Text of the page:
Samsung Ch@t B3410W Review
Samsung is one of the companies with really strong position in the affordable segment of the cell phone market. Following the rising demand for devices centered on text communication, the manufacturer has recently introduced the Samsung Ch@t B3410W. We cannot call it a brand new handset, since it’s a revamped version of the Samsung B3410 (also known as the Corby Plus) that has been available for some time now. The hardware specifications of both cell phones are almost identical, with but a few differences - the Samsung Ch@t B3410W comes with a built-in Wi-Fi module and newer version of the manufacturer’s proprietary TouchWiz interface.
Unlike the members of the Corby family, the Samsung Ch@t B3410W cannot be referred to as a device with youthful design. It looks austere and the only element that lands color to the buttoned-down design of the handset is its back panel. We do like the proper build quality of the cell phone and the plastic it’s made from does not feel cheap in your hand. There are no wobbly parts and the handset feels solid, not last due to its relatively hefty weight of 114gr.
You can compare the Samsung Ch@t B3410W with many other phones using our Size Visualization Tool.
Similarly to almost all other affordable models equipped with touch-sensitive screens, the 2.6-inch display of the Samsung Ch@t B3410W utilizes resistive technology and features low native resolution of 240x320 pixels. Its sensitivity is decent, but unfortunately, the image quality is far from awesome, with thin, unsaturated colors.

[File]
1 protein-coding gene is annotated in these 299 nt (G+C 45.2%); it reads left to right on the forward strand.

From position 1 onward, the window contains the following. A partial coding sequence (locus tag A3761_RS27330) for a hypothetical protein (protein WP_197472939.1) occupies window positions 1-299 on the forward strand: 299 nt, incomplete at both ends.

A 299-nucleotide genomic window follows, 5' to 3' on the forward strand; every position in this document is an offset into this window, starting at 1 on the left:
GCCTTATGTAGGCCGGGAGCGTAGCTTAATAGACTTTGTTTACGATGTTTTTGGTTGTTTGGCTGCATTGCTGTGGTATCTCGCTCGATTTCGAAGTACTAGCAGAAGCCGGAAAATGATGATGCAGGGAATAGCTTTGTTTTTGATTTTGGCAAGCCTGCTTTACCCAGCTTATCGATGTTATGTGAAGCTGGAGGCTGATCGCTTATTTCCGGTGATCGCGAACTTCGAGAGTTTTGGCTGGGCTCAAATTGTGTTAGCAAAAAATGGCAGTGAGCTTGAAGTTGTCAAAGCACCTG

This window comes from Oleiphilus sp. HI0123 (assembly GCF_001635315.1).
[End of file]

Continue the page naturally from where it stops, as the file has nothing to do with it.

We do not have any gripes regarding the buttons on either side of the handset and we have to point out that we are pleasantly surprised by the presence of a dedicated button for quick access to the built-in voice recorder. We are somewhat disappointed at the manufacturer’s decision to equip the Samsung Ch@t B3410W with its proprietary port for charging/connecting (instead of a normal microUSB port) and the fact the microUSB expansion card slot is located under the battery.
The slider mechanism is quite tight, but that doesn’t mean opening/closing the full QWERTY keyboard involves extra effort or isn’t fast enough. The keyboard itself is, however, not one of the handiest we have used – its buttons are large, but feature limited travel and are just not raised enough, which makes them relatively hard to press. You will probably get used to them in time and will learn what to do in order not to make too many typing mistakes, but using the keyboard will not get enjoyable for sure.